Hyperion Records

Piano Concerto No 2

'Shostakovich & Shchedrin: Piano Concertos' (CDA30023)
Shostakovich & Shchedrin: Piano Concertos
MP3 £6.99FLAC £6.99ALAC £6.99Buy by post £8.50 CDA30023  Hyperion 30th Anniversary series — Last few CD copies remaining  
'Shostakovich & Shchedrin: Piano Concertos' (CDA67425)
Shostakovich & Shchedrin: Piano Concertos
'Shostakovich & Shchedrin: Piano Concertos' (SACDA67425)
Shostakovich & Shchedrin: Piano Concertos
This album is not yet available for download SACDA67425  Super-Audio CD — Deleted  
Movement 1: Dialogues: Tempo rubato
Track 8 on CDA30023 [9'02] Hyperion 30th Anniversary series — Last few CD copies remaining
Track 8 on CDA67425 [9'02]
Track 8 on SACDA67425 [9'02] Super-Audio CD — Deleted
Movement 2: Improvisations: Allegro
Track 9 on CDA30023 [4'21] Hyperion 30th Anniversary series — Last few CD copies remaining
Track 9 on CDA67425 [4'21]
Track 9 on SACDA67425 [4'21] Super-Audio CD — Deleted
Movement 3: Contrasts: Andante – Allegro
Track 10 on CDA30023 [7'57] Hyperion 30th Anniversary series — Last few CD copies remaining
Track 10 on CDA67425 [7'57]
Track 10 on SACDA67425 [7'57] Super-Audio CD — Deleted

Piano Concerto No 2
Since Prokofiev and Shostakovich, the number of front-rank composers who could also claim to be first-rate concert pianists has dwindled remarkably. And of the remaining few, hardly any have made piano music as strong a feature of their output as Rodion Shchedrin. Trained as a composer under Yuri Shaporin and as a pianist under Yakov Flier, he has composed six piano concertos to date (the latest was first performed in August 2003 in the Concertgebouw, Amsterdam) as well as a substantial body of solo piano music, to go with a sizeable quantity of dramatic and orchestral music. He also played a significant role in the musical life of the former Soviet Union, from 1973 to 1990 as chairman of the Russian Union of Composers, an organization founded by Shostakovich (not to be confused with the umbrella organisation, the Union of Soviet Composers). Both in his pronouncements and in his creative work Shchedrin occupied a not always comfortable position, straddling the national–traditional and the international–progressive wings and doing everything he judged possible to liberalise conditions for his fellow-composers, yet having little sympathy with the ‘underground’ avant-garde.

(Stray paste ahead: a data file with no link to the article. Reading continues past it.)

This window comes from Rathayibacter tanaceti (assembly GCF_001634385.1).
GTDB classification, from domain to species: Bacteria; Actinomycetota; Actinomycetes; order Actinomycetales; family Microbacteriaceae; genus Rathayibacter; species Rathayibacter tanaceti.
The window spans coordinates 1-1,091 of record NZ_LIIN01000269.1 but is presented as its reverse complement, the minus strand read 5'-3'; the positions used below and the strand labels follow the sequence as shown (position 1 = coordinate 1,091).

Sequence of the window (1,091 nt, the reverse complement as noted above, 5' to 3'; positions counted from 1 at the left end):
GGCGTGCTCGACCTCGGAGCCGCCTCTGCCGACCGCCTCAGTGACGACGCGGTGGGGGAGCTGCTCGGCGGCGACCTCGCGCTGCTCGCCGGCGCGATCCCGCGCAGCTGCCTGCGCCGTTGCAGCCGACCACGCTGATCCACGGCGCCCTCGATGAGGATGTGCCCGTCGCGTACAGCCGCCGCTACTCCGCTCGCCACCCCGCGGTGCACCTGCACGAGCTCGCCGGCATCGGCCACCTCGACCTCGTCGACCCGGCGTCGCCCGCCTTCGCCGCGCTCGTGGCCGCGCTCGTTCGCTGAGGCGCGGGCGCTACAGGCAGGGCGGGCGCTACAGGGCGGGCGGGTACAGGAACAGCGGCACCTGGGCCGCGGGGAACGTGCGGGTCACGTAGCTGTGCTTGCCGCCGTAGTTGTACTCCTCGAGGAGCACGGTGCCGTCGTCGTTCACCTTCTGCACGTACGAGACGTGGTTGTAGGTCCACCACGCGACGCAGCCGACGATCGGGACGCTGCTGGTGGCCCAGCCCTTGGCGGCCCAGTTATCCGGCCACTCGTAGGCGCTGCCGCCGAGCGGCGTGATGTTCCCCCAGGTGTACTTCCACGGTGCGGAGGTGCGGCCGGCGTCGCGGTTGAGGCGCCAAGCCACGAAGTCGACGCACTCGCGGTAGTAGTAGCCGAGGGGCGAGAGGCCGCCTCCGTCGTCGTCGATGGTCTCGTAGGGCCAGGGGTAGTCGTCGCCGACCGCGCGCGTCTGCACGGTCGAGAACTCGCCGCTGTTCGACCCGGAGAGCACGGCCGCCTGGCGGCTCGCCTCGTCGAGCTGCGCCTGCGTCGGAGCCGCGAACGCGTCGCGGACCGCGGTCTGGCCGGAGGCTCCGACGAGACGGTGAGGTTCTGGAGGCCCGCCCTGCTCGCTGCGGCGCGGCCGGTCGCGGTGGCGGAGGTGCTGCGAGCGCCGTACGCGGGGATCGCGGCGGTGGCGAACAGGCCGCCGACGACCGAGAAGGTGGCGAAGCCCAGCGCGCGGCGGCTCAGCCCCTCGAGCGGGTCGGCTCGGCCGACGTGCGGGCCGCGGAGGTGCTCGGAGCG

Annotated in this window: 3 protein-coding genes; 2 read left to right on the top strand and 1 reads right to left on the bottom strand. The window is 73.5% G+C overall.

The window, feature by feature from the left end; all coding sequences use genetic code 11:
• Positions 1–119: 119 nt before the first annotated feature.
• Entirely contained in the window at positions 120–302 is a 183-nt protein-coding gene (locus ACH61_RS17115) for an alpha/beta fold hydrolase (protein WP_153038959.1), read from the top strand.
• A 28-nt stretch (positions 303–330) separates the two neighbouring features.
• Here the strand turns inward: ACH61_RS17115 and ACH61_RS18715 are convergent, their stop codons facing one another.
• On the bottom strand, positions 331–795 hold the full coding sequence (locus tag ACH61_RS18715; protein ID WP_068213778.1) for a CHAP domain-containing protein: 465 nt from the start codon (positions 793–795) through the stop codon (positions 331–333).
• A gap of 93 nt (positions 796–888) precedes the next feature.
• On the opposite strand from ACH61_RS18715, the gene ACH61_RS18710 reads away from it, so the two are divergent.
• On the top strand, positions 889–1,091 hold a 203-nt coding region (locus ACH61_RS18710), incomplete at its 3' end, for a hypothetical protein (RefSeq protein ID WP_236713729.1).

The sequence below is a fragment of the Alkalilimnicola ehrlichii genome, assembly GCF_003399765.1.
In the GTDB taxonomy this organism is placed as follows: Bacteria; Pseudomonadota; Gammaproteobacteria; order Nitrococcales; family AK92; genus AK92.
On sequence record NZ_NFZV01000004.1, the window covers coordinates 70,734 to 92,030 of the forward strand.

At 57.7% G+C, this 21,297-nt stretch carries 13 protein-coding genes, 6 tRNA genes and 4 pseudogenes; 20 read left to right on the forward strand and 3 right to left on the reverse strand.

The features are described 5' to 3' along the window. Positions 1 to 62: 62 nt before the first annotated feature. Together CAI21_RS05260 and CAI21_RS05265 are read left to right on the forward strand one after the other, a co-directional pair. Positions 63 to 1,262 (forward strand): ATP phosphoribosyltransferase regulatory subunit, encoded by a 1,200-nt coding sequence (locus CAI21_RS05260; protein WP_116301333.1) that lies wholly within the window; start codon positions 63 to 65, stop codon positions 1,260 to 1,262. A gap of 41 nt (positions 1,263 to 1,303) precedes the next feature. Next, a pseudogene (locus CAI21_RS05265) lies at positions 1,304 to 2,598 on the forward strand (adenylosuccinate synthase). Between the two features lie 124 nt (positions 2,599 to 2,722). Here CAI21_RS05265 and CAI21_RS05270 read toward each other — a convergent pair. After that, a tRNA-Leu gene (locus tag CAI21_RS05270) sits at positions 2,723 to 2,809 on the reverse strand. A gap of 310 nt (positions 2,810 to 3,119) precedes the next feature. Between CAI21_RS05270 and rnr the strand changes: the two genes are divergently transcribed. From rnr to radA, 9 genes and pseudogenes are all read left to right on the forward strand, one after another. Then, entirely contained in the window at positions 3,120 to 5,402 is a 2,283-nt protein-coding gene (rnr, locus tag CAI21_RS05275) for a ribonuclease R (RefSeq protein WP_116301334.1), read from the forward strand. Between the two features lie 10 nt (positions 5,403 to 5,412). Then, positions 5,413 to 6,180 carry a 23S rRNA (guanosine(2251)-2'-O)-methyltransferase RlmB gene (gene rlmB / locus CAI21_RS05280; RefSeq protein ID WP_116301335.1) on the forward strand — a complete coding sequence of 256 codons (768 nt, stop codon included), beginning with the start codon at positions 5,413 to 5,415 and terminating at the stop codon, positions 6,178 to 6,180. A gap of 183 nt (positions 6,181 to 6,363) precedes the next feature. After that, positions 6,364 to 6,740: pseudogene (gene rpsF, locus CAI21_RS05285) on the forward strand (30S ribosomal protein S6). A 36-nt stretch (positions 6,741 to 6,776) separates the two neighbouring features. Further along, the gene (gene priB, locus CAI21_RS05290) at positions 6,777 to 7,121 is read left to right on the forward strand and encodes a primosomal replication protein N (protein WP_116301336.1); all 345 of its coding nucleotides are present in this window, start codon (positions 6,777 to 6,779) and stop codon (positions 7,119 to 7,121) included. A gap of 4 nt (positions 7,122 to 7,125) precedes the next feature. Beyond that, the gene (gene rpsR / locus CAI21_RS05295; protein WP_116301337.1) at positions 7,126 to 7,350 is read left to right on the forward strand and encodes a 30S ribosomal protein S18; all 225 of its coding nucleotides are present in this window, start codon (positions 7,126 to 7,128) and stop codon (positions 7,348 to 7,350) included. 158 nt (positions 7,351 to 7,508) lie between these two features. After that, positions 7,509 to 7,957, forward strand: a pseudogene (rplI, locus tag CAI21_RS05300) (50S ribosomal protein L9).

If that description suggests a latter-day Shostakovich, the music itself is far more strongly marked by the example of Prokofiev – in its vivid colours, forceful energy, self-belief and absence of doubt. His First Piano Concerto, a graduation piece from 1954, was a cheerfully extrovert romp that could have been designed as a tribute to Prokofiev who had died the previous year. Twelve years on, the Second Concerto retains that influence, alongside a fascination with twelve-note techniques that had been a presence in Soviet music for the past decade but that was still regarded in some quarters as forbidden fruit. Seemingly relishing the confrontational aspect involved in adopting this idiom, Shchedrin was nonetheless determined to write public, communicative music rather than ‘to sit around at home writing dodecaphonic music in the privacy of one’s own living-room’. And he was equally determined to force its official acceptance. He himself gave the première of the Second Concerto, with Rozhdestvensky conducting the Moscow Radio Symphony Orchestra, and he took it on a European tour with the Leningrad Philharmonic and Mravinsky later in 1966.

The opening is a grimly determined monologue for the piano, on a twelve-note theme whose initial F major scale segment will later detach itself and spawn new variants. Harsh orchestral interjections immediately clarify the nature of the sub-title, ‘Dialogues’. Tension soon increases towards a perpetuum mobile that never fully materialises. Instead soloist and orchestra react to one another in ways that drive the music forwards and at the same time challenge it to find new resources of energy, eventually producing a grinding orchestral climax before the piano settles the lengthy movement in a tone of troubled contemplation.

The second movement begins full of manic drive, as if to reinstate the perpetual motion the first never quite achieved. It is headed ‘Improvisations’, but that element is confined to some passing moments of Polish-style ‘aleatory’, where the piano is allowed to place given note-patterns freely in relation to the orchestra and elsewhere to choose any note while sticking to prescribed rhythms. This driving scherzo-substitute movement soon takes its leave with a snarl.

The 'Contrasts' of the finale are immediately suggested by an arrestingly simple idea, as the soloist potters around on perfect fourths and fifths, sounding rather like a piano-tuner at work before the concert, while bells and flutes are suspended high above, as if defying the piano to sound in tune. A weighty monologue for the violins develops into a passionate orchestral interlude. Then the stylistic contrasts really kick in. As though with a flick of the radio switch we find ourselves being entertained by a restaurant jazz combo; another flick and we are in a nightmare film chase sequence; then back again. Fragments of the ‘Dialogues’ and ‘Improvisations’ hurtle by in the mêlée, the impression being at once unfocused yet exhilarating, because we sense that the composer can call the music to heel at any point and take it where he wants it to go.

from notes by David Fanning © 2003

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